Monday, April 02, 2007

Ten Intermediate Goals to Retirement

On the 100th post contest I had a good topic idea from The Money Diva on intermediate goals to retirement.

Early retirement planning can be rather grueling. Let's face it, you are saving for something that you will see no results from for decades down the road. It is very easy at some point to face some burnout from saving/planning for retirement. So to combat this I proudly present my top ten list for intermediate goals towards retirement savings.

1. Assess the situation.

In the beginning the assessment is going to take a while. You need to find out how much you own, where it is, and what you owe everyone else. Then you have to pick a date and start making some plans/guesses on how much to save. After the first go round you should come back to your numbers at least yearly to find out if your still on track or if you have a better estimate for something.

2. Kill all consumer debt.

Debt is like a ball and chain to your early retirement. You have to get rid of it to move on to better things. Start off with getting rid of all credit card debt before anything else (an 18% rate of return on after tax dollars is hard to beat), then move on to lines of credit and car loan(s). The idea here is to get rid of it all so you can have a big cash flow to start saving.

3. Kill the mortgage.

Ok, there is a significant debate out there around paying off your mortgage or investing for the future. The answer for each person is different, but in the case of early retirement the only number that matters is having a mortgage of $0 on your retirement date. Having no mortgage in early retirement is essential to reduce your living expenses.

4. Save $500.

Now at some point during the first three steps you likely put something away for retirement in a mutual fund. In the very beginning of saving mutual funds are hard to beat for someone just starting out. I'll touch on some good basic ones in another post.

5. Save $10,000.

With $10,000 in your account balance you can likely buy into some lower cost index funds with your bank in a nice mixture (see the Couch Potato family from Money Sense for mixture ideas). Find something that works for you and stick too it. These funds work well for someone who is still adding a significant amount each month to their account (ie: $200/month is a 2% addition to your portfolio).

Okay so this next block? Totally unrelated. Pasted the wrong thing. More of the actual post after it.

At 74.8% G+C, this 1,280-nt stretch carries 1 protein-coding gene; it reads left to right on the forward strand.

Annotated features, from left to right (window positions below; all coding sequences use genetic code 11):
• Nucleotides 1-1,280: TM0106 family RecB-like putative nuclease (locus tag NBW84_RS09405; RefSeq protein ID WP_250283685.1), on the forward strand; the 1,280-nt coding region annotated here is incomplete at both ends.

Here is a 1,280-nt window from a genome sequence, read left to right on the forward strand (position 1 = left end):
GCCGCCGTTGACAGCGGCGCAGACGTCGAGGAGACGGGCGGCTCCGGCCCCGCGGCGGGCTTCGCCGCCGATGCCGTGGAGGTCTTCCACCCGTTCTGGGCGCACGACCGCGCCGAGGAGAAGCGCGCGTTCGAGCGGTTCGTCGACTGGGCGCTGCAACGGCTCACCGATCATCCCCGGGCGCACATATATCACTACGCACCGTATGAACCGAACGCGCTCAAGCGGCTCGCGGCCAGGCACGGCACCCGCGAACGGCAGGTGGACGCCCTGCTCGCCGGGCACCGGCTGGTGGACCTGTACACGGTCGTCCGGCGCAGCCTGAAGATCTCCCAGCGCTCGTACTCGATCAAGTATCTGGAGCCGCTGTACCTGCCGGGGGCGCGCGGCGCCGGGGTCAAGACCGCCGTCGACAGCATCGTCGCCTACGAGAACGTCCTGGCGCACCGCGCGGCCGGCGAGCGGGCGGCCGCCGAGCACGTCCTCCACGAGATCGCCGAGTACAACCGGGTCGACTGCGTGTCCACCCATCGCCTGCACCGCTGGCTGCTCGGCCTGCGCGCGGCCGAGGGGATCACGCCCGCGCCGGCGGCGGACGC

6. Save $25,000.

Now at this point you can shop around for a self directed account and look at buying Exchange Traded Funds (EFT). They cost a trading fee to buy in (like a stock), but then afterwards you have a really low MER. Also at this point your $200/month is less than 1% of your portfolio, so you can afford to have it build up for a year before your rebalance your index funds.

7. Save $X.

Now at this stage you will want to flush out a few personal savings goals to bridge the gap until step 8. Pick something you like and make sure you reward yourself with something when you get there. After all we want to be happy prior to retirement, just not in retirement.

8. Save $100,000.

After chatting with various people about saving large sums of money, the all tell me the first $100,000 is the worst. After that your compounding really starts to help out and it gets easier from here.

9. Diversify investments.

Now that you have a significant nest egg built, its time to make sure you have it spread out over more than just index funds. Look at individual company stocks with good dividend growth, real estate (try a REIT if you know you could not stand being a landlord), also don't forget about those completely unsexy investments of fixed income (bonds, GIC, etc). As you get older you will want to reduce your stock market exposure to lock in your gains as you get close to your retirement date.

10. Keep setting goals.

Now here some people get confused and just set more savings goals. You also want to setup personal goals like learn a new language or pick up a new hobby. The idea here is to slowly build up your non work life to ensure you have a happy and fulfilling retirement when you finally hand in your notice.


the money diva said...

Hi CD!

Glad you liked my idea for a post. This is a great list that people will find very helpful.

I'm still on the fence about the mortgage question for myself personally. I agree that it makes a big difference in cash flow, but there are so many considerations.... Maybe goal number 11 should be to learn all you can about managing your money so that you can (hopefully) make smart decisions!


Canadian Dream said...


Good point for #11. You do want to expand your PF knowledge as you go.

As to the house question. I seem to recall you have part of your home rented out which provides some income to cover your mortgage. Perhaps you should look at the question, do you always want to be a landlady? Or do you want the entire house to yourself?

I noticed on your net worth summary you have a pile of cash, if that isn't tied up in the business could you dump a pile on your mortgage? That would drop interest paid each year by a lot.

Just some ideas,